Black Friday alternative: Covered Bridge Artisans annual studio tour
November 21, 2012By Ilene Dube, of The Artful Blogger
The Ginny Naparano Cultural Arts Center in Stockton is just one of eight stops on the tour.
The turkey's been brined, stuffed and roasted, and now you're stuffed. Time to pack up the leftovers and go for a ride, touring artists studios in the countryside.
The Covered Bridge Artisans Annual Studio Tour, Friday through Sunday, Nov. 23-25, 10 a.m. to 5 p.m., is a self-guided event in New Jersey's Hunterdon County. If you ignore the road signs, you can pretend you're in Vermont –rolling hills, red barns, stone cottages. A detailed map is available.
Fields of sheep, horses and chickens, and the eponymous covered bridge inspire impressionistic paintings, stained glass, hand-dyed and handspun yarn, ceramics, sculpture and metal fabrication, as well as leather work and jewelry. Inside the studios, a spicy brew may be wafting from the kettle as you watch how the artwork is made and mingle with friendly artists.
The seven artists' studios are in Lambertville, Stockton and Sergeantsville, with an additional 11 artists at the Ginny Naparano Cultural Arts Center in Sergeantsville.
Sunflower Glass Studio
Karen and Geoff Caldwell have been crafting colorful windows and accessories for 35 years at Sunflower Glass Studio, adjacent to their 1872 gingerbread Victorian in Sergeantsville. There is stained, beveled and leaded glass everywhere — even the bathroom door in the studio has a stained glass window, with blue diamond shapes against white. Creating stained glass work requires the talent, skills and design capabilities of both artist and craftsperson, and the Caldwells supply both. Beyond windows there are other treasures, from fused glass tableware to baubles. Ms. Caldwell's pastel paintings fill in the nooks.
Long Lane Farm Studio
Phoebe Wiley is one of the founding members of the Covered Bridge Artisans, and her Pottery at Long Lane Farm is a piece of paradise. To get there you drive through scenic countryside until you think you are lost, and then you take the long, long lane that lends its name. Chickens, cows and Jack Russell Terriers enjoy life on this 30-acre farm. With rambling barns and gardens, the artist's source material is right here for everything from majolica vessels to paintings.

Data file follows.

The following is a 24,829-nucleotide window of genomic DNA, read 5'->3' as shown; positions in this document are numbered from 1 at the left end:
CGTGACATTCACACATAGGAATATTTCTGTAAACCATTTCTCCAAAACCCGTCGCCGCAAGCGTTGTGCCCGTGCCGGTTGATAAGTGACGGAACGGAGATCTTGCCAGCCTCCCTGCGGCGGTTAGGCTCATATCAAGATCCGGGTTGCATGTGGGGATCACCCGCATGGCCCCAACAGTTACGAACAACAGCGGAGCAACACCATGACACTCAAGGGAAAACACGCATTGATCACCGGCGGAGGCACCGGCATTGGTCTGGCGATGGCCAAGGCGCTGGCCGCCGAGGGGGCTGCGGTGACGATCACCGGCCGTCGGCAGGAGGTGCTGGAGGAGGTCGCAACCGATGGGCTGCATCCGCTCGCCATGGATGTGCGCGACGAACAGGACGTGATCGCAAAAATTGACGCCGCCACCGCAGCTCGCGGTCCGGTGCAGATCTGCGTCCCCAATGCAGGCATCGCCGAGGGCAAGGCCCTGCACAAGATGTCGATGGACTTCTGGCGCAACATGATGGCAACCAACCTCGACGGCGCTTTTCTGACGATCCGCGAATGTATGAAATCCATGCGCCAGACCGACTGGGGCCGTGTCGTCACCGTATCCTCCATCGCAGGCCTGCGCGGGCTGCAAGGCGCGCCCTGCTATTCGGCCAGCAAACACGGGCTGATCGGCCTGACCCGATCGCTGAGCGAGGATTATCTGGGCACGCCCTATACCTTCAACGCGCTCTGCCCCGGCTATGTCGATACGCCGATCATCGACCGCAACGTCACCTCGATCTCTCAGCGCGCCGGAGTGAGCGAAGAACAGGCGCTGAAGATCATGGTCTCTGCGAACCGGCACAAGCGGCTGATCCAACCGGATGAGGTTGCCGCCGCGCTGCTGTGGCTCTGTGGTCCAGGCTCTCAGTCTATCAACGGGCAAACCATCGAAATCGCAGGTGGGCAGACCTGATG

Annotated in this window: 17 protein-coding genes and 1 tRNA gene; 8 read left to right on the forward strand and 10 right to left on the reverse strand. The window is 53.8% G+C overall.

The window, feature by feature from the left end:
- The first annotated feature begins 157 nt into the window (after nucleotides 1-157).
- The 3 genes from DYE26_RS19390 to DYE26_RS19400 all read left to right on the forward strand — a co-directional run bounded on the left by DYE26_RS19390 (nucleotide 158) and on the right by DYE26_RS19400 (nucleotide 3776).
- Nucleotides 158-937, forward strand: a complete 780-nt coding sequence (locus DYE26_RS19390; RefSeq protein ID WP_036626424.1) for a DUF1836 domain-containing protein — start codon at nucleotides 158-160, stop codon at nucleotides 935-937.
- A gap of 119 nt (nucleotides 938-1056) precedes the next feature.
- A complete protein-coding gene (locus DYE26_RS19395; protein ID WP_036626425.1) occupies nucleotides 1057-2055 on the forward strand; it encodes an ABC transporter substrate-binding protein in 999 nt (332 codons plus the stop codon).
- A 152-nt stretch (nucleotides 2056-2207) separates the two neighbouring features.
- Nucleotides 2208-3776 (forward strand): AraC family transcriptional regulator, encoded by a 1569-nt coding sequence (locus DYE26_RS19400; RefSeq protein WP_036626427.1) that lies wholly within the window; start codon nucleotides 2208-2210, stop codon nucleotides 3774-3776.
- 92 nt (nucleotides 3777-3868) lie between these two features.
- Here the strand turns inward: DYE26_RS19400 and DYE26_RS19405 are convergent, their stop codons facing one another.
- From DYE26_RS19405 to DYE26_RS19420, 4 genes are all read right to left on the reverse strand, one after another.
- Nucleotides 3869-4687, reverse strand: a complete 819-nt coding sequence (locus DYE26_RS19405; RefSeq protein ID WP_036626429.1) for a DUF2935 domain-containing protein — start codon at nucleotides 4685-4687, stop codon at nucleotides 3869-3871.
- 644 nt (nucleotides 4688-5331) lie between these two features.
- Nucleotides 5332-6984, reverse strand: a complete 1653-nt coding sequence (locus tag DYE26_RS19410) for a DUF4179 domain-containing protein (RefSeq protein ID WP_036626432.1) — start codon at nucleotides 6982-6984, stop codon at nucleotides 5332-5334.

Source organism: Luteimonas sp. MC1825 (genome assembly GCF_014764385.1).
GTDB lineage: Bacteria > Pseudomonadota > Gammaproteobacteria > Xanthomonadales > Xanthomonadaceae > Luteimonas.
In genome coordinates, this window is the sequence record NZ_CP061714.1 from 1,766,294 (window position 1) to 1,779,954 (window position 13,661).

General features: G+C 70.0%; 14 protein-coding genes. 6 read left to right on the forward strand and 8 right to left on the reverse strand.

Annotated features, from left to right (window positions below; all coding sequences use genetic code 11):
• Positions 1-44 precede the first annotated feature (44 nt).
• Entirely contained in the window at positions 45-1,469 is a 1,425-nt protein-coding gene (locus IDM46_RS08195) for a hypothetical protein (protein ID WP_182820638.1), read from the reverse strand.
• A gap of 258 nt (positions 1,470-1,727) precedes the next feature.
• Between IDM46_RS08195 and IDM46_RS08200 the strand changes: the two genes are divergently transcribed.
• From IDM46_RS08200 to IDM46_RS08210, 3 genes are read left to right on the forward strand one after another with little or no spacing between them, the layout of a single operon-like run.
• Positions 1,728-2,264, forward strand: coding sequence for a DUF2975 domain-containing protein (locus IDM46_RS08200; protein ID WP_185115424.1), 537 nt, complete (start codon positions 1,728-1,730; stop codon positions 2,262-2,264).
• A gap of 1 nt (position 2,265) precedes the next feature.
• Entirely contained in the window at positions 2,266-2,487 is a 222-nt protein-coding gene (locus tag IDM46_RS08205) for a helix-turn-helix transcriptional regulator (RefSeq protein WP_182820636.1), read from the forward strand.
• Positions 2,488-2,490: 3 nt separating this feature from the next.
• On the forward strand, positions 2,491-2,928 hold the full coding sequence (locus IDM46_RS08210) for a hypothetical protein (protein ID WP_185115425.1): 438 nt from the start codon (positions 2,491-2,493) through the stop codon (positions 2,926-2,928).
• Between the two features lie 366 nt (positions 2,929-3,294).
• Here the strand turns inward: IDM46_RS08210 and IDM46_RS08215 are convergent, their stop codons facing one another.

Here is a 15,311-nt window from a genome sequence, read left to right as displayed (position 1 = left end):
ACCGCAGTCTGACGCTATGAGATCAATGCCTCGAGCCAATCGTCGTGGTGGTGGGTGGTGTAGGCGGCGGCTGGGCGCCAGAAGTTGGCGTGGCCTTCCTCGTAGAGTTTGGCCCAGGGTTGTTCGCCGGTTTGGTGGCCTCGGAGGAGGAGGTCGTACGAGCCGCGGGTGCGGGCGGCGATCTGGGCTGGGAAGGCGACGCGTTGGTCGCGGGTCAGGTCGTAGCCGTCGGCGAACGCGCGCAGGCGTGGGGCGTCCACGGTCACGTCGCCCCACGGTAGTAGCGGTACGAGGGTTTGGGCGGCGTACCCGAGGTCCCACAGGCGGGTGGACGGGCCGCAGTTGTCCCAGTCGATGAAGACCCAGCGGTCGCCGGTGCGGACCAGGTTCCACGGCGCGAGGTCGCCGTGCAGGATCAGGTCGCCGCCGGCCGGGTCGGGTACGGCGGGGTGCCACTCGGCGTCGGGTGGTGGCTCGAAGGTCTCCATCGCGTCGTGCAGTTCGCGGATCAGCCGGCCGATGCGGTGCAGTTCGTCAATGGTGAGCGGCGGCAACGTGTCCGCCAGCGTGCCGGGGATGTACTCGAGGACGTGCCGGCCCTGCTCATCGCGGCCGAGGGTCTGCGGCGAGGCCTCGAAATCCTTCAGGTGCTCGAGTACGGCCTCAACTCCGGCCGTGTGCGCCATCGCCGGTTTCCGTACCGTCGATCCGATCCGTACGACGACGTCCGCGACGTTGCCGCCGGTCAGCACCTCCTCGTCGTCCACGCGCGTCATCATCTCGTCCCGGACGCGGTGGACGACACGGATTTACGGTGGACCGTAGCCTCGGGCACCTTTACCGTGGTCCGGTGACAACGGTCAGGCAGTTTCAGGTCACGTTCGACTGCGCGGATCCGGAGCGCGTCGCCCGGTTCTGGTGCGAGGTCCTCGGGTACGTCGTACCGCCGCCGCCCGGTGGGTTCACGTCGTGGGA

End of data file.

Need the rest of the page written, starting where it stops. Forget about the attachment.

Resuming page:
Constance Bassett and David Cann can sometimes be seen atop Philadelphia's City Hall, doing restoration work on the 37-foot bronze statue of William Penn. When not climbing tall buildings, they do restoration for museums, including Philadelphia Museum of Art. Here in the countryside, where they live in a restored 18th-century stone house, they produce paintings, sculpture and home furnishings that reflect the region and its history.
Swan Street Studio
Katherine Hackl makes Arts & Craft pottery in her Swan Street Studio, where she also produced tile work for the Riverline station stops, Roosevelt Borough Hall's mural, and panels for at the information center at Batsto Village in the Pine Barrens and Princeton Public Library. Her murals depict the history of the region they adorn.
Growing up on a sheep farm in Stockton, Katherine's passion for ceramics flourished while she attended George School in Newtown, Pa. After majoring in European history at the University of Chicago, she returned to ceramics, entering the apprenticeship program at Moravian Pottery and Tile Works where she studied the Arts & Crafts style of Henry Mercer. Immediately following the intensive work/study program, she received a commission to work on a tile renovation project for the New Jersey State House.
Ty Hodanish Gallery
At Prallsville Mill Ty Hodanish carries on the Impressionist tradition of the New Hope School with plein air paintings that capture the region's color and light.
Annelies van Dommelen
A new addition to the tour is the studio of Annelies van Dommelen, located at the north end of Lambertville on North Union Street. She works in oil painting, watercolors and monotypes, and makes archival paper boxes with original and vintage papers and artists books that are free standing dioramas made with found objects.
Timothy Martin Fine Art
Tim Martin's studio barn is a stone's throw from the covered bridge. Martin's work is as fantastical as the setting, with whimsical scenes of chairs, sofas, love seats and pianos made up of flowers and set in a surreal natural woodland. Bear, bees, sheep and other fauna populate this fantasy world.
Virginia Napurano Cultural Arts Center
In the Virginia Napurano Cultural Arts Center, an old restored church, the pottery of Sheila Coutin is also filled with a menagerie of wildlife – horses, birds and fish. Some is intricately carved with floral detail, and other pieces are smooth vessels on which a figure or bird rests. Susan Nadelson produces hand-dyed handspun yarn; Amy Turner, hand dyed scarves and shawls with beading or tapestry; Bernard Hohlfeld, turned wood; Dakota Moon, jewelry; Maple Leather Co.; Martha Mulford Dreswick, wooden baskets; Fiona Scott, pottery and beaded necklaces; and Ron Dombrowski, wood decoys.
Ellie Wyeth creates original painted floor cloths, Sheila Fernekes makes contemporary one-of-a-kind jewelry, interweaving beads, silver, and gems, and Carole Kyle fashions one-of-a-kind, wearable art, functional handbags.
The Covered Bridge Artisan Studio Tour may be the best alternative to Black Friday.